Takin' it to the street
History of sport lands at UWO
An ode to the humble men and women in stripes
History of sport lands at UWO
By Ryan Dixon
Academics from all over the world gathered in London this weekend to celebrate the world of sport, as Western played host to the 29th Annual Convention of the North American Society for Sport History.
The event marks the continuing growth of sport history as an academic discipline within the walls of higher education institutions around the world. Over 20 countries were represented at the convention and papers on a wide range of topics were presented.
NASSH president and Western professor Don Morrow called the convention, "a forum for academic scholars to present their research." Morrow went on to say the convention featured a plethora of topics that touched on a broad spectrum of focus.
"It runs the gamut from things like the history of basketball to examining why gender is an issue in sport. Like any discipline, it includes everything from recording, to studying sophisticated sociological trends," he said.
The NASSH convention certainly does represent much more than a bunch of academics swapping stories about the glory days of sport. The many books on display addressing serious social trends reflected in sport left no doubt this was a convention with much credence.
Morrow said the issues presented were rooted in a great deal of substance. "It's not sport in a vacuum. It's sport in a context how does it reflect society? not just who did what, where and when."
Mike Lomax, who made the trek from the University of Georgia, took the notion of sport reflecting society one step further stating that in certain instances, various aspects of sport have dictated social trends.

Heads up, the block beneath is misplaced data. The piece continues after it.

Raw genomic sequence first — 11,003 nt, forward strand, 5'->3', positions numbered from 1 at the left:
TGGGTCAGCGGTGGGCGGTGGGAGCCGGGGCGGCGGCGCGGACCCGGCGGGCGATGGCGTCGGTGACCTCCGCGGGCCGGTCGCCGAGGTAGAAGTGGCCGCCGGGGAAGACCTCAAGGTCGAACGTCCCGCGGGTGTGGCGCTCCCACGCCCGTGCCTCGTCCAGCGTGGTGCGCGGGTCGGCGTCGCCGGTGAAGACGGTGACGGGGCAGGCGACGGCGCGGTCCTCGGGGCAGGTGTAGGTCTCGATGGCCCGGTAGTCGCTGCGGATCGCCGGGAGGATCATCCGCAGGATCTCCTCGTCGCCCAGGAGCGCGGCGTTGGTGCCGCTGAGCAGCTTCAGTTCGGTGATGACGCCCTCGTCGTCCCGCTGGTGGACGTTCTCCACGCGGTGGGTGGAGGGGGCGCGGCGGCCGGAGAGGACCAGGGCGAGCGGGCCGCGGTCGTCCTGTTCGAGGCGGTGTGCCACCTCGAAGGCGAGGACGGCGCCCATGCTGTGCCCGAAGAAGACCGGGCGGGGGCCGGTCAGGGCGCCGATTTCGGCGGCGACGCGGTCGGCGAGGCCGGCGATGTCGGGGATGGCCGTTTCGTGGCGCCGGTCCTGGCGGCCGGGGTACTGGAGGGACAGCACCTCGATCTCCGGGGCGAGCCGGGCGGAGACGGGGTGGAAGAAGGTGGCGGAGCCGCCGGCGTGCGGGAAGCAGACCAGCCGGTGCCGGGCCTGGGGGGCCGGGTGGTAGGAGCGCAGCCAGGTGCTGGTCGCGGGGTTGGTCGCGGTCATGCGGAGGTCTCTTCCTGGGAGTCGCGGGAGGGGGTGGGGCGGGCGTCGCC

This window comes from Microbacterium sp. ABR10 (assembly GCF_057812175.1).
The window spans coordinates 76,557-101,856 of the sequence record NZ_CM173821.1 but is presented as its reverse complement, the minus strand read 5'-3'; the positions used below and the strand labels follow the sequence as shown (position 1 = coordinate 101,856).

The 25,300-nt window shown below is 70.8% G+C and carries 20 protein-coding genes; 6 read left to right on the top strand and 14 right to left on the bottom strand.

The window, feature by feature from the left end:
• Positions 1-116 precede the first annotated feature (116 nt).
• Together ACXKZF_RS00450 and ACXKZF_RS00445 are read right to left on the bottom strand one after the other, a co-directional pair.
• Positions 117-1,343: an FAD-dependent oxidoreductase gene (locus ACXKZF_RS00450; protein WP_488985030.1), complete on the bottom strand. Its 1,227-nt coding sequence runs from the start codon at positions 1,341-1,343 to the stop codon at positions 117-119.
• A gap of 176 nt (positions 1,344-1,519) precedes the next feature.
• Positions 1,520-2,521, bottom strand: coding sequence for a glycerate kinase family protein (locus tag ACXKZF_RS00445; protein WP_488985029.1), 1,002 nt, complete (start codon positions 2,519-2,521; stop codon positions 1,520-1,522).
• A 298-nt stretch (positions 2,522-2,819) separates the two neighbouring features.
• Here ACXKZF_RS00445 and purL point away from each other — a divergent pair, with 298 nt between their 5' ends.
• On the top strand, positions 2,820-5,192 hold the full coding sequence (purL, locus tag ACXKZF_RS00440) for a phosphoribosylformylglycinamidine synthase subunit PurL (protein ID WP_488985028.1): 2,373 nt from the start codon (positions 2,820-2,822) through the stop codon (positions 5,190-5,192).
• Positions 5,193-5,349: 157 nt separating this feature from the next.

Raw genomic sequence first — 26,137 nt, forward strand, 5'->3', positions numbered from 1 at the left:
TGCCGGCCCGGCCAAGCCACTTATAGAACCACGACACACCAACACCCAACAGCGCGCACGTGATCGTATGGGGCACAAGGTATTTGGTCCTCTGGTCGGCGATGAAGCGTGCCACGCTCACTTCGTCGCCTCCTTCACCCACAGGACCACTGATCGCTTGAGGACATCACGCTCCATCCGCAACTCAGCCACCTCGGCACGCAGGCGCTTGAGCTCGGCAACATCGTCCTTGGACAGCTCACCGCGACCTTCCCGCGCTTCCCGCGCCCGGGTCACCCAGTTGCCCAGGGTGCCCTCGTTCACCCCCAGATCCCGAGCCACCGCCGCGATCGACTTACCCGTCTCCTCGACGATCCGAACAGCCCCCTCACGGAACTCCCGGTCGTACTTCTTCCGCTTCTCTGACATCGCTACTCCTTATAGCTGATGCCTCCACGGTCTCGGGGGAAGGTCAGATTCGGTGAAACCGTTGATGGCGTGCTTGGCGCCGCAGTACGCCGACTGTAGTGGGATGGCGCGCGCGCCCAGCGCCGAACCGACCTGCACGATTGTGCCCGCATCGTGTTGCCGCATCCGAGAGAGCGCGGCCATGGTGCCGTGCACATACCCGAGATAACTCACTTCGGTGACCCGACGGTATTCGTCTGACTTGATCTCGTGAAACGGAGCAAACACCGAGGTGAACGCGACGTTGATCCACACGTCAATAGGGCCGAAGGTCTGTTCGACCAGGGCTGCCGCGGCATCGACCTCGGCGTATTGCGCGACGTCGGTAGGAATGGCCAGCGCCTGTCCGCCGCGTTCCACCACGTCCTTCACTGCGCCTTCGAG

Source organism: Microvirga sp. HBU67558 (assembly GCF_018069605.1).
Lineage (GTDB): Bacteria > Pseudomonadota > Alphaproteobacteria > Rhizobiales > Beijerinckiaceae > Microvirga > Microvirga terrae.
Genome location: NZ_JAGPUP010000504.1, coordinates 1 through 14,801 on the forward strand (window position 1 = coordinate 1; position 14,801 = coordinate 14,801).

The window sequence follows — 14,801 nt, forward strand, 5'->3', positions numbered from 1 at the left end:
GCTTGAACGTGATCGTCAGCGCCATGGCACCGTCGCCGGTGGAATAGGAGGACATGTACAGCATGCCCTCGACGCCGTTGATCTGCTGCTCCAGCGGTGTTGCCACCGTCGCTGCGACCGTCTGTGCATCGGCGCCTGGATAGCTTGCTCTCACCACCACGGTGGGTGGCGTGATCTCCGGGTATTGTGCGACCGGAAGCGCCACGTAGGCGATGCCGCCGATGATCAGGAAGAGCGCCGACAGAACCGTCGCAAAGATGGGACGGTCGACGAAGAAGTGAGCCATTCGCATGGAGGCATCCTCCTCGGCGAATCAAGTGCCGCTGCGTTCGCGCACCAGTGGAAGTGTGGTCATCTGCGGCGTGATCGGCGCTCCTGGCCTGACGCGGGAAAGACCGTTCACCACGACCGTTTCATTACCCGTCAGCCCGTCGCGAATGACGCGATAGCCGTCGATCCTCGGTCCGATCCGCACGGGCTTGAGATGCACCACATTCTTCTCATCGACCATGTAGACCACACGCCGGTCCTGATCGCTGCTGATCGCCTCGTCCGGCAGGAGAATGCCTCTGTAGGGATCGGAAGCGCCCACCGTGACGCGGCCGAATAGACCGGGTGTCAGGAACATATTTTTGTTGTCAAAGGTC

Patrick Miller from Northeastern Illinois University in Chicago said he sees a definite change in the pattern of academic papers being written.
"More and more, papers shift from the field to larger social issues. Race relations has become a big theme, gender issues as well. It's not just about performance on the field," Miller said.
Miller said the entire weekend was a success, noting the City of London and Western specifically were very hospitable hosts. There was, however, one drawback according to Miller, but it was out of anybody's hands.
"The weatherman could have been a little nicer," Miller joked before praising all involved in the weekend. "It's been really well organized right from the first day, actually before the first day, because some of us arrived early."
Western's International Olympic Centre provided a superb backdrop for the weekend of sport studies, Miller said. "Just look at the walls, you're sitting right in the middle of what you're studying."
While sport history as an academic discipline might not be the first thing that comes to most people's minds when thinking about a path of study at university, Morrow said the study of sport is prevalent at many institutions.
"I guess you could say it used to be a sub-discipline; a bunch of physical education students studying sport because that's what they do. It's been a discipline on it's own for at least the last ten years," he said.